Parks and Green Spaces
near Germantown, TN
Germantown has 29 parks, complexes, facilities, and green areas, totaling 750 acres of land. And that’s not even including the state parks nearby!
Rejuvenate yourself by spending some time at one of these nearby parks and green spaces. Your body and mind will thank you for it!
Bobby Lanier Farm Park
A model of a “community based suburban farm park” that promotes a healthy, sustainable, and supportive community, the Bobby Lanier Farm Park is an agricultural beauty located in the heart of Germantown at 2660 Cross Country Drive off of Stout Road, and is open from dusk to dawn.
The 10-acre farm has a community garden and often features live music, talks, tours, demonstrations, and more. The multi-use Harvest Moon Pavilion is available for events, and has a beautiful wooden interior, along with custom-made wooden farm tables for guests.
Farmers’ Markets occur every Thursday from 4:00 to 7:30 p.m., June through August 4. These markets are “Producer Only,” meaning that the person selling the items was directly involved with growing them. If you have a large group, contact the park to set up a tour and learn something new.
Off Miller Farms Road, near the elementary school, this 20-acre park is home to a street hockey rink, pavilion, picnic areas, a softball field, two tennis courts, two softball fields, and batting cages. But no doubt that the kids’ favorite area is Everybody’s Tree House!
Everybody’s Tree House
An all-inclusive playground for kids of all abilities, Everybody’s Tree House includes an actual tree house, swings, slides, monkey bars, gliders, and more. It infuses nature with our natural desire to play.
Everybody’s Tree House is constantly growing, with more additions always being planned and developed.
Meeman-Shelby Forest State Park
This 12,539-acre behemoth of a park is less than an hour’s drive northwest, off Benjestown Road. Home to Bald Cypress and Tupelo swamp, but the majority of the facilities are located on top of the Chickasaw Bluffs, where you’ll find oaks, American beech, hickory, and sweet gum trees. 10 of which are State Champion Trees and two of which are National Champion Trees.
There are plenty of camping sites through the park. But if you’re more interested in staying in a cabin, there are six two-bedroom cabins along the Poplar Tree Lake shore, surrounded by trees. There’s also a youth group camp that is suitable for up to 140 people.
The Nature Center has exhibits that include live animals like snakes and turtles, as well as a stuffed animal exhibit and an aquarium. The butterfly garden is open seasonally, and the bone and insect tables and Native American exhibit will have you learning incredible facts.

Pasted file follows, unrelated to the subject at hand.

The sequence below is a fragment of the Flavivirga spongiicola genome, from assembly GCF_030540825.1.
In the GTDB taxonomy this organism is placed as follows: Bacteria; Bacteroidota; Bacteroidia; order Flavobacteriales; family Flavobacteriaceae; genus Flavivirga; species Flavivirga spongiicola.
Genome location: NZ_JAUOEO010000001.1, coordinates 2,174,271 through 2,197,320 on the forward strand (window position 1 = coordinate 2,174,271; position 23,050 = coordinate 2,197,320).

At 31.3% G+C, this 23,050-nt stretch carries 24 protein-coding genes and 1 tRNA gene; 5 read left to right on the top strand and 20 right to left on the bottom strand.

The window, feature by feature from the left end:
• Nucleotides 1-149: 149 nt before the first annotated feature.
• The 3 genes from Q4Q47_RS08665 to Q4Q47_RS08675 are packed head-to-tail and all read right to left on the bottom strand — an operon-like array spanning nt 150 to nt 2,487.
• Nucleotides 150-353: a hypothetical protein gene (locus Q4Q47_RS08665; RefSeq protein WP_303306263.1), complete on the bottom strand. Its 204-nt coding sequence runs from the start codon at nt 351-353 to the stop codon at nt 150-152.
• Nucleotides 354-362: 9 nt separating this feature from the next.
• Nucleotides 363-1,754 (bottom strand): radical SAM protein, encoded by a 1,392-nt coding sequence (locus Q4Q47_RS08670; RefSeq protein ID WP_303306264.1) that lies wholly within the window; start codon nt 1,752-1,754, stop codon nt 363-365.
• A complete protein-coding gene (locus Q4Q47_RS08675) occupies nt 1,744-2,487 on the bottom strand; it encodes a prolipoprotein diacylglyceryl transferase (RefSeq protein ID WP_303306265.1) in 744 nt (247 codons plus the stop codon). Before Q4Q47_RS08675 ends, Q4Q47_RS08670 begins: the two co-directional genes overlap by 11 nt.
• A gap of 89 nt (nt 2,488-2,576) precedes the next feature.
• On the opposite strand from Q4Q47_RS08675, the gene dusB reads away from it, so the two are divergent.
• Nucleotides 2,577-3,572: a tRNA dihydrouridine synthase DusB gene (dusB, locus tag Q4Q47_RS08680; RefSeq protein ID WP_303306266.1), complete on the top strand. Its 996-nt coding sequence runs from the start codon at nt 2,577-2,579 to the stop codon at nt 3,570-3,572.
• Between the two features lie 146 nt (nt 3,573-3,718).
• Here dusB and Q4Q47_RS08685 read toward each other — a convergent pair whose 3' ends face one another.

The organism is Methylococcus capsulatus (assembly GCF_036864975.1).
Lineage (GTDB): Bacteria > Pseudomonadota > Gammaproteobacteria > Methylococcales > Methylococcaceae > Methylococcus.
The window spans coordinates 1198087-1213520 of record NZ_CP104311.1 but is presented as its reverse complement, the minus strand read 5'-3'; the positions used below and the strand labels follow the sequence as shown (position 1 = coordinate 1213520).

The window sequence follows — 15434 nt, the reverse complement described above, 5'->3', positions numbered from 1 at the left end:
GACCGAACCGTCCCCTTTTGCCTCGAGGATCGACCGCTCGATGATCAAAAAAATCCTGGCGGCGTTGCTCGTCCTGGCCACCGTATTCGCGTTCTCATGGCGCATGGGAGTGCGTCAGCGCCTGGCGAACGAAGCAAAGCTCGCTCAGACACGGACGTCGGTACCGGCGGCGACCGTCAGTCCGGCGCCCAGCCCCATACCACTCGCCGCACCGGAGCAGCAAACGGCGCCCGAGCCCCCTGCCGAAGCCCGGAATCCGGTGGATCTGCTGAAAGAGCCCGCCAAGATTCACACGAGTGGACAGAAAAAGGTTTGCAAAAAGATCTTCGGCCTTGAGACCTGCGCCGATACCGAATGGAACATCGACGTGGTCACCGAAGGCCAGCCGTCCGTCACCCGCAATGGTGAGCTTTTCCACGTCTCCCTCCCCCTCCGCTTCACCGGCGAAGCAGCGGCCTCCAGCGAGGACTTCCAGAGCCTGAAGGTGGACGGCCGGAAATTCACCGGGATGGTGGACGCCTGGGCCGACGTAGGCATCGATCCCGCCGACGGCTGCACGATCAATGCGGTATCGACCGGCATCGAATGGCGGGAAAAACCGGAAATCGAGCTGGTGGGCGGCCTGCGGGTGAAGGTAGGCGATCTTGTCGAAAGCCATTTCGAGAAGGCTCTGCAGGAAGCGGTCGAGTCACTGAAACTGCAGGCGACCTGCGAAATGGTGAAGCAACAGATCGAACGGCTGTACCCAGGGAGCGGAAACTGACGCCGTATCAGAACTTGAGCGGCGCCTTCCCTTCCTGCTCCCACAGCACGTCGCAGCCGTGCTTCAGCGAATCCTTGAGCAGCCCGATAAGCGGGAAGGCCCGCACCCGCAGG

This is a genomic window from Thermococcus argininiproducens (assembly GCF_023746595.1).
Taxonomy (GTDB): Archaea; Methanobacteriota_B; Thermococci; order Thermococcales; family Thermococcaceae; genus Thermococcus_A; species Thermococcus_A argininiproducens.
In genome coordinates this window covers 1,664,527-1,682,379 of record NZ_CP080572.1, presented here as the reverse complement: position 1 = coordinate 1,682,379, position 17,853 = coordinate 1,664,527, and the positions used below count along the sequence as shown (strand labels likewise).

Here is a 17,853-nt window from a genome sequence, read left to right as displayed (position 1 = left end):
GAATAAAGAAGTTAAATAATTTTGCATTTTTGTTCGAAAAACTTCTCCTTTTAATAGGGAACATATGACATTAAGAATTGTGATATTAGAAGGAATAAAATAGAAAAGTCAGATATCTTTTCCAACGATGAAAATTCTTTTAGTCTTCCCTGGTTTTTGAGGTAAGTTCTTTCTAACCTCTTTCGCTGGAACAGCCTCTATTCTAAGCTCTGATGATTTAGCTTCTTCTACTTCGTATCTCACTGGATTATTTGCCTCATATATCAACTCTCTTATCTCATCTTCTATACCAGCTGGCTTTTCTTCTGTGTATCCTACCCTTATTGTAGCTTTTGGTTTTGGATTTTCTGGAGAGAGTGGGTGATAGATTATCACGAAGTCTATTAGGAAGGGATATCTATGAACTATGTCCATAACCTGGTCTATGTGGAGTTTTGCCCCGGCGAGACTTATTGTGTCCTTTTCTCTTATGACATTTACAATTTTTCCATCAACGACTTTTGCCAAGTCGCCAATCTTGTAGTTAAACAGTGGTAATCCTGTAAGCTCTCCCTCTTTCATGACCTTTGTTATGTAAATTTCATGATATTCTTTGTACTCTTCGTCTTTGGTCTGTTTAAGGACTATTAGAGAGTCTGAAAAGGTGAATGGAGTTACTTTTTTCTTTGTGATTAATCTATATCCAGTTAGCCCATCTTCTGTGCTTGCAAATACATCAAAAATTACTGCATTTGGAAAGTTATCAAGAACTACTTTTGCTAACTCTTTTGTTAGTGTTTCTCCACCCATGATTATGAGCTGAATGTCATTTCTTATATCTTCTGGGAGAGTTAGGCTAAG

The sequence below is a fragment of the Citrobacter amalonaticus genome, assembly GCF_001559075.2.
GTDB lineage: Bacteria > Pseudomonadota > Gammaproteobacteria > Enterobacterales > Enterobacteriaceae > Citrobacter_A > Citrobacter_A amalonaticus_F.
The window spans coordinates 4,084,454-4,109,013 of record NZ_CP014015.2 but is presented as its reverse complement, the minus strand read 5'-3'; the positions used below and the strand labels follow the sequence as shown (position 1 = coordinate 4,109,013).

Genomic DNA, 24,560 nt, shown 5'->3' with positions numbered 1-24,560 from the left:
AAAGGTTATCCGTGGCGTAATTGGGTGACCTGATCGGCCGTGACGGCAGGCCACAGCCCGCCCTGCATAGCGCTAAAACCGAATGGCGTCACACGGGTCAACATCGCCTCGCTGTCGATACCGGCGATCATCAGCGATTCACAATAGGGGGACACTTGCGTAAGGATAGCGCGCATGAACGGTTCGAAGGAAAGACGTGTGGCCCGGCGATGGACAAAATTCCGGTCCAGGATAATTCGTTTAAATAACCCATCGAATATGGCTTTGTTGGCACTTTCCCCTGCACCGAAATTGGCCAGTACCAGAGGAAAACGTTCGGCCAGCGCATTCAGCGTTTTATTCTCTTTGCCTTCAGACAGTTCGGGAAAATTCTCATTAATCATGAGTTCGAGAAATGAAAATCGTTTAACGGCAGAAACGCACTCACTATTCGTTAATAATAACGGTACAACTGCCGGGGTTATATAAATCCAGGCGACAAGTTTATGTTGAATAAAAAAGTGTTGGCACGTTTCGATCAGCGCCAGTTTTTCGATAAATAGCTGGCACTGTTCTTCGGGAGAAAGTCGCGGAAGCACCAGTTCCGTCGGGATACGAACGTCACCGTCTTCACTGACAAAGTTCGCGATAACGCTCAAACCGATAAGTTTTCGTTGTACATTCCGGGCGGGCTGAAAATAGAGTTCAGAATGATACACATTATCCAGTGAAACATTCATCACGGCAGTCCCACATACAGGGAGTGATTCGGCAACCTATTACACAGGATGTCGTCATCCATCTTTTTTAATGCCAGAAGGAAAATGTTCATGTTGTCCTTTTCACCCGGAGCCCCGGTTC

For hikers, there are more than 20 miles of hiking trails, including eight-mile-long Chickasaw Bluff Trail, which overlooks Poplar Tree Lake, a great place to canoe, kayak, or paddleboard. The park includes a launch ramp on the Mississippi River. There’s also a 36-hole disc-golf course that caters to novices and experts alike.
T.O. Fuller State Park
Named after Dr. Thomas O. Fuller, a “prominent African-American educator, pastor, politician, civic leader, and author,” (tnstateparks.com) T.O. Fuller State Park was the first park east of the Mississippi open for African Americans. Home to a new interpretive Nature and Education Center, this 1,138-acre park is a 35-minute drive east of Collierville, off Riverport Road.
The historical park has a plethora of outdoor recreational activities and assets for you to enjoy, including an Interpretive Nature and Education Center, miles of hiking trails, multiple playgrounds, ball fields, basketball and tennis courts, and an Olympic-size pool with splash pad. The park is often host to church-groups and positive organizations.
In 1940, an excavation crew unearthed a lost prehistoric village when it was digging for a proposed swimming pool. The swimming pool’s location was moved, and the site was developed as the Chucalissa Indian Village, overseen by the University of Memphis. If you’re into history, you’ll want to check out the village, excavations, and museum.
But if you’re more into the “outdoors” aspect of the park, you can birdwatch in the Mississippi flood plains or the bluff ridges, or hike the Discover Trail – a four-mile loop. Visitors are also welcome to grill out for a picnic.
Give Yourself Some Time in Nature
Get out and enjoy these fun and relaxing activities.
We’ll see you there!
We are proud to service the Germantown, TN area.